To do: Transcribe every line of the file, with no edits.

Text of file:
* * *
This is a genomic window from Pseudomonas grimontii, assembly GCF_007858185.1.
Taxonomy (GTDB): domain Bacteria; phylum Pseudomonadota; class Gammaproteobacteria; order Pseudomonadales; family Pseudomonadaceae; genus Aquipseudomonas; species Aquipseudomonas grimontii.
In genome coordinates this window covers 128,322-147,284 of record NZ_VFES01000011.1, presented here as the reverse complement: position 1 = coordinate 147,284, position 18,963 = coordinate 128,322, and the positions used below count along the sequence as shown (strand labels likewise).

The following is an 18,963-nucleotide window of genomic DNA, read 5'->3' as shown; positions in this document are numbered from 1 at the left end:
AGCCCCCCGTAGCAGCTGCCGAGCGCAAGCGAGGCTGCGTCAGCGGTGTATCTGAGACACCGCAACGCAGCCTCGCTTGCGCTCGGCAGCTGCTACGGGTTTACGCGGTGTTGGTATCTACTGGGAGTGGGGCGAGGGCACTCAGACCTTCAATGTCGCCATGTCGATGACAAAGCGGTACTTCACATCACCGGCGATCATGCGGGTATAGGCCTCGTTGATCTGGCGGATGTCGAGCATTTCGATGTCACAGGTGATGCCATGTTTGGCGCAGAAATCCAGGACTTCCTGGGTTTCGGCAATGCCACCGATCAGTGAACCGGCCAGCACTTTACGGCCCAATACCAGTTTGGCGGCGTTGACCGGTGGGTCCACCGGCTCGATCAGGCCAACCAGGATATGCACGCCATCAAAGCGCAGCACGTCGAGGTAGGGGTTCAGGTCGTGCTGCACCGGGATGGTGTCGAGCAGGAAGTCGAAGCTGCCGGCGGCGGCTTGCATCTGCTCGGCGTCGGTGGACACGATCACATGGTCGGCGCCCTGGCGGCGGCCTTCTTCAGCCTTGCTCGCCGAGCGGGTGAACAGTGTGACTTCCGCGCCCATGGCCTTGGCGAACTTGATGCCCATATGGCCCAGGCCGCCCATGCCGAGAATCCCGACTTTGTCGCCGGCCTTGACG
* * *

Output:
This is a genomic window from Pseudomonas grimontii, assembly GCF_007858185.1.
Taxonomy (GTDB): domain Bacteria; phylum Pseudomonadota; class Gammaproteobacteria; order Pseudomonadales; family Pseudomonadaceae; genus Aquipseudomonas; species Aquipseudomonas grimontii.
In genome coordinates this window covers 128,322-147,284 of record NZ_VFES01000011.1, presented here as the reverse complement: position 1 = coordinate 147,284, position 18,963 = coordinate 128,322, and the positions used below count along the sequence as shown (strand labels likewise).

The following is an 18,963-nucleotide window of genomic DNA, read 5'->3' as shown; positions in this document are numbered from 1 at the left end:
AGCCCCCCGTAGCAGCTGCCGAGCGCAAGCGAGGCTGCGTCAGCGGTGTATCTGAGACACCGCAACGCAGCCTCGCTTGCGCTCGGCAGCTGCTACGGGTTTACGCGGTGTTGGTATCTACTGGGAGTGGGGCGAGGGCACTCAGACCTTCAATGTCGCCATGTCGATGACAAAGCGGTACTTCACATCACCGGCGATCATGCGGGTATAGGCCTCGTTGATCTGGCGGATGTCGAGCATTTCGATGTCACAGGTGATGCCATGTTTGGCGCAGAAATCCAGGACTTCCTGGGTTTCGGCAATGCCACCGATCAGTGAACCGGCCAGCACTTTACGGCCCAATACCAGTTTGGCGGCGTTGACCGGTGGGTCCACCGGCTCGATCAGGCCAACCAGGATATGCACGCCATCAAAGCGCAGCACGTCGAGGTAGGGGTTCAGGTCGTGCTGCACCGGGATGGTGTCGAGCAGGAAGTCGAAGCTGCCGGCGGCGGCTTGCATCTGCTCGGCGTCGGTGGACACGATCACATGGTCGGCGCCCTGGCGGCGGCCTTCTTCAGCCTTGCTCGCCGAGCGGGTGAACAGTGTGACTTCCGCGCCCATGGCCTTGGCGAACTTGATGCCCATATGGCCCAGGCCGCCCATGCCGAGAATCCCGACTTTGTCGCCGGCCTTGACG